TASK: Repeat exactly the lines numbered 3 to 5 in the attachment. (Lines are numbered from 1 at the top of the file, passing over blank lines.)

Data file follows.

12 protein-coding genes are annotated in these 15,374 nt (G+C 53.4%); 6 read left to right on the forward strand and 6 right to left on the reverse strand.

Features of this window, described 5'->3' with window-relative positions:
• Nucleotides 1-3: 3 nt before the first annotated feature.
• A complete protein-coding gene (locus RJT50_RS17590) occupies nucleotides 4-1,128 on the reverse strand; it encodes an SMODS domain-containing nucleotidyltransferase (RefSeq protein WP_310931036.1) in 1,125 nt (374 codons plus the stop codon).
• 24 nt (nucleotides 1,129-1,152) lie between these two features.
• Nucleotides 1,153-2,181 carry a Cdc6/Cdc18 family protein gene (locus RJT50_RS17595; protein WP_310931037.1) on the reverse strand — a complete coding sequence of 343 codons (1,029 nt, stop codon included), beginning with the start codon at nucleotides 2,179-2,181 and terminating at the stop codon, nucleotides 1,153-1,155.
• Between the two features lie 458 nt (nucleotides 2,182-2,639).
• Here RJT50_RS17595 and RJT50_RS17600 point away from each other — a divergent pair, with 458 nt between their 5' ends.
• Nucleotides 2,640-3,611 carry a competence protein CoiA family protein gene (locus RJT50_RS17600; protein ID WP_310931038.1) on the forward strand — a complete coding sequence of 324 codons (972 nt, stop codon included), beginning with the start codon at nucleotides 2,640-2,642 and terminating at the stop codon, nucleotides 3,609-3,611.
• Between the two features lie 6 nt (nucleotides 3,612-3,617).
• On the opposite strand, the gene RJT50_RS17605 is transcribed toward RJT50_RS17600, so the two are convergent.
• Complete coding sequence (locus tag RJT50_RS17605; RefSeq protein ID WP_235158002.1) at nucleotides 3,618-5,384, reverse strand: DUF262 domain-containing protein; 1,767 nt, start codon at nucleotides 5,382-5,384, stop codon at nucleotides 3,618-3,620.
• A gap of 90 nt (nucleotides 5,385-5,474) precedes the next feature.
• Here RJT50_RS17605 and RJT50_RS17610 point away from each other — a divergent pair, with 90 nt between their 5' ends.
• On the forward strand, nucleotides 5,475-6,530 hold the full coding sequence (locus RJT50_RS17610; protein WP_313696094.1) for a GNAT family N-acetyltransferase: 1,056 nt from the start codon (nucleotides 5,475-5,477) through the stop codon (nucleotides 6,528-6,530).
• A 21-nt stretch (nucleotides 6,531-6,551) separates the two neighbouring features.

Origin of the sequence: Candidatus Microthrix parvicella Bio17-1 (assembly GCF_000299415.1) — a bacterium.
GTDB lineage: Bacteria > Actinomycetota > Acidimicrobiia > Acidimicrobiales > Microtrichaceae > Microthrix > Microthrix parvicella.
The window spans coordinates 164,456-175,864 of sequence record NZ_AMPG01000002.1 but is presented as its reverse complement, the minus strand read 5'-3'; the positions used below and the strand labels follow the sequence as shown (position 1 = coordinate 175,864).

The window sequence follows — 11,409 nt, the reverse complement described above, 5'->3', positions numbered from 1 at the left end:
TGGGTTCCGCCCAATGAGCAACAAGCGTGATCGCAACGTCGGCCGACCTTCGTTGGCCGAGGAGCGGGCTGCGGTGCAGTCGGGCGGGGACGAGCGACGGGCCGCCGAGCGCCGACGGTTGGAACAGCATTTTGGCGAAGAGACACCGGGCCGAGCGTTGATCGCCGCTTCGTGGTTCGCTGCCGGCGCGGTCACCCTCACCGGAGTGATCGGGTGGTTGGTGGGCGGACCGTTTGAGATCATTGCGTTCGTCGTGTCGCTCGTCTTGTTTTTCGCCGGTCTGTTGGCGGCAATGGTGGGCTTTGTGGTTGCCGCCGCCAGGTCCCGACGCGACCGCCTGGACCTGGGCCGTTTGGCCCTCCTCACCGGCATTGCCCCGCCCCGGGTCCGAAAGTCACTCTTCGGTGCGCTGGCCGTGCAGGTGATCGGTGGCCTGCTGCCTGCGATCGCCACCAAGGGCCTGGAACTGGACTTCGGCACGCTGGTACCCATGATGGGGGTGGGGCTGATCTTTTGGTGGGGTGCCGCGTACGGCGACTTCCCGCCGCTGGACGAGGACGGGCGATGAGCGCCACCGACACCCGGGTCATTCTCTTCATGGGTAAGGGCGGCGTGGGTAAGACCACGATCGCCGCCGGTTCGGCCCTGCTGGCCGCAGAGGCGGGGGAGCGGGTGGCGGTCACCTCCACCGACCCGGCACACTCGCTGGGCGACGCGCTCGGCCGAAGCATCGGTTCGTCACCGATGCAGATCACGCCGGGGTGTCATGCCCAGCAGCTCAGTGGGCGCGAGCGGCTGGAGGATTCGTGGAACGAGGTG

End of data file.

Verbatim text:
• Nucleotides 1-3: 3 nt before the first annotated feature.
• A complete protein-coding gene (locus RJT50_RS17590) occupies nucleotides 4-1,128 on the reverse strand; it encodes an SMODS domain-containing nucleotidyltransferase (RefSeq protein WP_310931036.1) in 1,125 nt (374 codons plus the stop codon).
• 24 nt (nucleotides 1,129-1,152) lie between these two features.